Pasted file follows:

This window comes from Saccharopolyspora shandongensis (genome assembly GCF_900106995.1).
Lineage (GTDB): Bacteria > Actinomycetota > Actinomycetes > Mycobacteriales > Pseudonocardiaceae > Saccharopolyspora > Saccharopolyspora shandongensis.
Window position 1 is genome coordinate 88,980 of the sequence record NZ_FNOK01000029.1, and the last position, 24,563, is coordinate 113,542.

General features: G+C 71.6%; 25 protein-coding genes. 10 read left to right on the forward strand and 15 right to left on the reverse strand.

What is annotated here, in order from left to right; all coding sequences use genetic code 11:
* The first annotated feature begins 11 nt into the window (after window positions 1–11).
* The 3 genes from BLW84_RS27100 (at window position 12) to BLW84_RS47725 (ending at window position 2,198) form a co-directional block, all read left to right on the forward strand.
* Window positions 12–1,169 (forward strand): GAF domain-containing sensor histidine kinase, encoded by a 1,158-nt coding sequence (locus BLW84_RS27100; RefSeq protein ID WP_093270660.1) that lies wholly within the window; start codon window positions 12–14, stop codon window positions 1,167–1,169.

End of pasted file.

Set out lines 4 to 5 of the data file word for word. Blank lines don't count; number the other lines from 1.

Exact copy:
General features: G+C 71.6%; 25 protein-coding genes. 10 read left to right on the forward strand and 15 right to left on the reverse strand.

What is annotated here, in order from left to right; all coding sequences use genetic code 11: